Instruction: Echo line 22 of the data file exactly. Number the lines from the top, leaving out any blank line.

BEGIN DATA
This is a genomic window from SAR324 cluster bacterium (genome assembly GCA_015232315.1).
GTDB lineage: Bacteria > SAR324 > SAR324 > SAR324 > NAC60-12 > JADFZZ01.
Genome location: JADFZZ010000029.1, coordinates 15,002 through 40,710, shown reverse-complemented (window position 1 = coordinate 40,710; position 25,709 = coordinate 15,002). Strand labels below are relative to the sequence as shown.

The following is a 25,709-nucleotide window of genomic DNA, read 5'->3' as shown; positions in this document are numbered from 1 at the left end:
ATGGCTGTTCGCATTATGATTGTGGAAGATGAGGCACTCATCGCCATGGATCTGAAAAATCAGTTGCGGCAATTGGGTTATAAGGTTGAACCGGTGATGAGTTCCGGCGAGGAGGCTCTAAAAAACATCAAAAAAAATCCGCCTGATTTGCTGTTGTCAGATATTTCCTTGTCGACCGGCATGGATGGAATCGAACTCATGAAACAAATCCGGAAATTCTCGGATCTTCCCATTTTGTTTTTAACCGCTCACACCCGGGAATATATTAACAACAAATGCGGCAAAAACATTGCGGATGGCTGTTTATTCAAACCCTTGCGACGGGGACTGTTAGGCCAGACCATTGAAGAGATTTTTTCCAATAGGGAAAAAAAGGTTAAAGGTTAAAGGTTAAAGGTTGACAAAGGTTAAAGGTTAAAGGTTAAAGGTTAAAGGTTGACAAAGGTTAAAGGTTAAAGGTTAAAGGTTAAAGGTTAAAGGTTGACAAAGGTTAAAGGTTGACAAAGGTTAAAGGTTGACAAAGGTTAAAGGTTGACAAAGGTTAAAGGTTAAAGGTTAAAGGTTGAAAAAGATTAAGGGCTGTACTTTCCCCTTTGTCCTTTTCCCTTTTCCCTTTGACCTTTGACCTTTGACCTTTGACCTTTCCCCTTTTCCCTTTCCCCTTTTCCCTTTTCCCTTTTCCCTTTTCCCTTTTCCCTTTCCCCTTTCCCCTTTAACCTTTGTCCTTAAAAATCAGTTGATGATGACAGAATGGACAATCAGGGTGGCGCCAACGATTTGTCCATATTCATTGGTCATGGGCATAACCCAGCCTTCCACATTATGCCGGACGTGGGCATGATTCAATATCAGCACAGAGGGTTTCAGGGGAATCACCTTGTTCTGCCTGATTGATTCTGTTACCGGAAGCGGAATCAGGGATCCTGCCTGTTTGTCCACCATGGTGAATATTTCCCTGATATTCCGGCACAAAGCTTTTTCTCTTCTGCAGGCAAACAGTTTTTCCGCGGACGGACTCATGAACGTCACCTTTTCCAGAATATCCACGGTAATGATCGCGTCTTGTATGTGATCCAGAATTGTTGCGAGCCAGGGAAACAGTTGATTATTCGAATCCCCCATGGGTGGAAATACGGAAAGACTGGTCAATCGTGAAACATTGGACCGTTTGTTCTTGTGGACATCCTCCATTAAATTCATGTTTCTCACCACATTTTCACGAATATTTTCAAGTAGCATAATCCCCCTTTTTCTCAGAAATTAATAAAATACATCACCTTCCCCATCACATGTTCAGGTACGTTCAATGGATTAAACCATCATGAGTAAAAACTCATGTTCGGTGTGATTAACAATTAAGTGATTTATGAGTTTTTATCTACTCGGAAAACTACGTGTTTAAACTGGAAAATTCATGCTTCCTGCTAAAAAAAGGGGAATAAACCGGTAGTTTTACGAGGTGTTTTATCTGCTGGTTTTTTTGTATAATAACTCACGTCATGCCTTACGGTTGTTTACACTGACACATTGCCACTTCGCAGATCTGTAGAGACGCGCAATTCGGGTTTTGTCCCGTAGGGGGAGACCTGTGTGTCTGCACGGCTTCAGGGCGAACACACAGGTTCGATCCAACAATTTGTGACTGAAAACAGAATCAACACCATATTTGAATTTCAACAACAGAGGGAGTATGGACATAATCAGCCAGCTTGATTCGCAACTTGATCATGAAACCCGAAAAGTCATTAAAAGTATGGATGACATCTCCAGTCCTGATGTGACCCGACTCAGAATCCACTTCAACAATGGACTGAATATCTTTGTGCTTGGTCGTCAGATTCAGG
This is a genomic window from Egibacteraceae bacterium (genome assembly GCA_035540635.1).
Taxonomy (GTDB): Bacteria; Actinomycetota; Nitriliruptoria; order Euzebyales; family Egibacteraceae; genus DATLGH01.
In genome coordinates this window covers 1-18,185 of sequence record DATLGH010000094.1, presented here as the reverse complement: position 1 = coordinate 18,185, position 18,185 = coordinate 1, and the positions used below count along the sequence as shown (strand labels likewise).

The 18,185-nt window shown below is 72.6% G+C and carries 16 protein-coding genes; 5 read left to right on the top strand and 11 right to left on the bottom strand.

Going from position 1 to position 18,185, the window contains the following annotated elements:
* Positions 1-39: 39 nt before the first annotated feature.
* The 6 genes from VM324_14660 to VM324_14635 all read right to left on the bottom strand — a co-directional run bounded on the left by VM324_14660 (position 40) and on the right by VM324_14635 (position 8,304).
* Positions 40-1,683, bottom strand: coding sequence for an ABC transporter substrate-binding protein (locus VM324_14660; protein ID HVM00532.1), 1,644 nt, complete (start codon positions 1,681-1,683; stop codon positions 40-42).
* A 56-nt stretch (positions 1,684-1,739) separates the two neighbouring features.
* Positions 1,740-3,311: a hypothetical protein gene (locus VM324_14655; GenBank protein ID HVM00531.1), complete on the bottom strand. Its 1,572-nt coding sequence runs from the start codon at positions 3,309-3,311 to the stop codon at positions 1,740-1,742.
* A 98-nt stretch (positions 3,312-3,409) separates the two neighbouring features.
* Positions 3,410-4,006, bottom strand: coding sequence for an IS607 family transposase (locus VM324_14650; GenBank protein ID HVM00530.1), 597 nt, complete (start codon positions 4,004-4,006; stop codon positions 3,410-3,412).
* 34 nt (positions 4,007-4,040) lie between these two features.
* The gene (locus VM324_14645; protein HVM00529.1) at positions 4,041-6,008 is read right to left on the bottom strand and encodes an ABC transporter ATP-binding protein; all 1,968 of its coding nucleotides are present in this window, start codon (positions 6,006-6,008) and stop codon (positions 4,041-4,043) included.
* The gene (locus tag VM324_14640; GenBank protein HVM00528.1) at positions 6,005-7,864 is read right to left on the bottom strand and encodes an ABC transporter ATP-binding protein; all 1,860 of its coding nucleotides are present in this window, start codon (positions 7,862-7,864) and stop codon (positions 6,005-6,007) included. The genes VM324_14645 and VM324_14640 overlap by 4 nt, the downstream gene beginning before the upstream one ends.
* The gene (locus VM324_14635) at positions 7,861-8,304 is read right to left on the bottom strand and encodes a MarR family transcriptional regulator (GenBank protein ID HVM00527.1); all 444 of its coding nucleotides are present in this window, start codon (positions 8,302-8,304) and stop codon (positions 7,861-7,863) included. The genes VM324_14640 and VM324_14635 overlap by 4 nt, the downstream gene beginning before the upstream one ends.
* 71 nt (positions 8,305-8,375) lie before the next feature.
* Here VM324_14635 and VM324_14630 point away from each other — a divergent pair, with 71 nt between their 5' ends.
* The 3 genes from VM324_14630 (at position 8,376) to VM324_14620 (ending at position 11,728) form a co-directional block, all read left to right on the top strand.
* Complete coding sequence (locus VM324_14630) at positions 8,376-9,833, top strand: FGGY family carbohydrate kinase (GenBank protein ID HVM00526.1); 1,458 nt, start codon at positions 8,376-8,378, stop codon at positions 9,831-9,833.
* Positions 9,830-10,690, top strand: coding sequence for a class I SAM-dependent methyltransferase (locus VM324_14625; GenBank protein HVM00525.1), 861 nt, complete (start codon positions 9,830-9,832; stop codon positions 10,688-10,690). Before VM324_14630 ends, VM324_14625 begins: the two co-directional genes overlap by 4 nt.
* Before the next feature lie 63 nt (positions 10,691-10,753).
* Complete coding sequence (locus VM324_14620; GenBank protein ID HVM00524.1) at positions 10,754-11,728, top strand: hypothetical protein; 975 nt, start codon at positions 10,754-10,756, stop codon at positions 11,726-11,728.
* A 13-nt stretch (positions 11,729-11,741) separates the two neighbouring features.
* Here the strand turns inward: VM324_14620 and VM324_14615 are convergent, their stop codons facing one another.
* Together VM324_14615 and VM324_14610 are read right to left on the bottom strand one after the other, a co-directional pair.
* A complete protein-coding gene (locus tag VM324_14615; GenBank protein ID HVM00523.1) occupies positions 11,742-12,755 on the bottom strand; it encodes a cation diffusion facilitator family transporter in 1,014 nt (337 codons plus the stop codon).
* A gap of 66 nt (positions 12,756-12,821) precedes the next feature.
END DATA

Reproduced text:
* 71 nt (positions 8,305-8,375) lie before the next feature.